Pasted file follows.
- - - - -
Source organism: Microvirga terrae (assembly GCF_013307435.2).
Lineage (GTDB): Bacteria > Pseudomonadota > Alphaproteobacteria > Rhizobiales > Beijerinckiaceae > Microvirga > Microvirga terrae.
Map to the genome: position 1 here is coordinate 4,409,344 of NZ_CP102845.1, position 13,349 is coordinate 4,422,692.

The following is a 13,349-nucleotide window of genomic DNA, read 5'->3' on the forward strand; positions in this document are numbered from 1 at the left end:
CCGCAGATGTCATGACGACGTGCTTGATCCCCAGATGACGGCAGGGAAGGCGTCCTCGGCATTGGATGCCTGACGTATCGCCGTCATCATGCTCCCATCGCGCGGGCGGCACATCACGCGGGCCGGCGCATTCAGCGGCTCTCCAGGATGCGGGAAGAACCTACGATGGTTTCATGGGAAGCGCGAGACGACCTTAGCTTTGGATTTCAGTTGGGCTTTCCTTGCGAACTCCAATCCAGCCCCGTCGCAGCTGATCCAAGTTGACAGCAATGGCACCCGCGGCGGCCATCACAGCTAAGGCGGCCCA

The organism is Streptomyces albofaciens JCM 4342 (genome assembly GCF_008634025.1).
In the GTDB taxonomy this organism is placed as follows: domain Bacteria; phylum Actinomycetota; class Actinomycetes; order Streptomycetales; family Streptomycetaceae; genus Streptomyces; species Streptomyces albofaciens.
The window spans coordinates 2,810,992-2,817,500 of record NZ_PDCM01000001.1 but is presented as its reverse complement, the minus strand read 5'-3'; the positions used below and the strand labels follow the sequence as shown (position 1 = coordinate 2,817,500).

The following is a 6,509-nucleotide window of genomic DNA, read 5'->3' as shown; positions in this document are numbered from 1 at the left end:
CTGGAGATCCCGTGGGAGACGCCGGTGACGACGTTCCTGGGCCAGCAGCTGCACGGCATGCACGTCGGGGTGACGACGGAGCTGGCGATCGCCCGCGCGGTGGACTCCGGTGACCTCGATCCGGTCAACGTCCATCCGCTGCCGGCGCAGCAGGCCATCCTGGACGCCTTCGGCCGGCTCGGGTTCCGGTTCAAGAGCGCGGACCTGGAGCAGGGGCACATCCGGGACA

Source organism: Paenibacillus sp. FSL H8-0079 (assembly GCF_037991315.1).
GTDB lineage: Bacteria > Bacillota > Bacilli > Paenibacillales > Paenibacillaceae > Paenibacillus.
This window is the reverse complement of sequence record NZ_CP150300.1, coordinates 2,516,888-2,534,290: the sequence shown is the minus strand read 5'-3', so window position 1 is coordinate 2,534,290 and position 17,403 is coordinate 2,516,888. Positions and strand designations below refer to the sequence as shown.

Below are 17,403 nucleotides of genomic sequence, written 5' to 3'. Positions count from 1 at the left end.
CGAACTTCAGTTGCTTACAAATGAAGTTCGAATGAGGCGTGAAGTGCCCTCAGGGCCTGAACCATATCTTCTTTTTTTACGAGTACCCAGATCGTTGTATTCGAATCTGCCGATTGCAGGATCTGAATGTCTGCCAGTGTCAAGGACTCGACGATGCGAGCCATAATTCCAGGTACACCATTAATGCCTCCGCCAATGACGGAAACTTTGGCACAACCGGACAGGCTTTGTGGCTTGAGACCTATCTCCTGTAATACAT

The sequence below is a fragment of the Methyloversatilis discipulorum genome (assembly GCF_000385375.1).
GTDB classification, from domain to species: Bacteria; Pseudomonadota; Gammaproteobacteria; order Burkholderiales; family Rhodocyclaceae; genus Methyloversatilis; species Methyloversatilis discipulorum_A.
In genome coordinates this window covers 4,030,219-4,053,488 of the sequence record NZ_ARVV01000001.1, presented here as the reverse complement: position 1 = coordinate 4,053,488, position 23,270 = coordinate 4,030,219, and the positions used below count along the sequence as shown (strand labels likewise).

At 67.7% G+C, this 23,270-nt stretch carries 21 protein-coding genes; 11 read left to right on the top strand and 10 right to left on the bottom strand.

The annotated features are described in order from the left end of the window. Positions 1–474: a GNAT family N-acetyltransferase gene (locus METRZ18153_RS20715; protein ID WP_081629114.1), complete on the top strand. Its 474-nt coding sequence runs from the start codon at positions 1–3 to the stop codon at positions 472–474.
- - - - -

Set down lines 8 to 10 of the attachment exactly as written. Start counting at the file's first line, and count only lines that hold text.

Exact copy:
The window spans coordinates 2,810,992-2,817,500 of record NZ_PDCM01000001.1 but is presented as its reverse complement, the minus strand read 5'-3'; the positions used below and the strand labels follow the sequence as shown (position 1 = coordinate 2,817,500).

The following is a 6,509-nucleotide window of genomic DNA, read 5'->3' as shown; positions in this document are numbered from 1 at the left end:
CTGGAGATCCCGTGGGAGACGCCGGTGACGACGTTCCTGGGCCAGCAGCTGCACGGCATGCACGTCGGGGTGACGACGGAGCTGGCGATCGCCCGCGCGGTGGACTCCGGTGACCTCGATCCGGTCAACGTCCATCCGCTGCCGGCGCAGCAGGCCATCCTGGACGCCTTCGGCCGGCTCGGGTTCCGGTTCAAGAGCGCGGACCTGGAGCAGGGGCACATCCGGGACA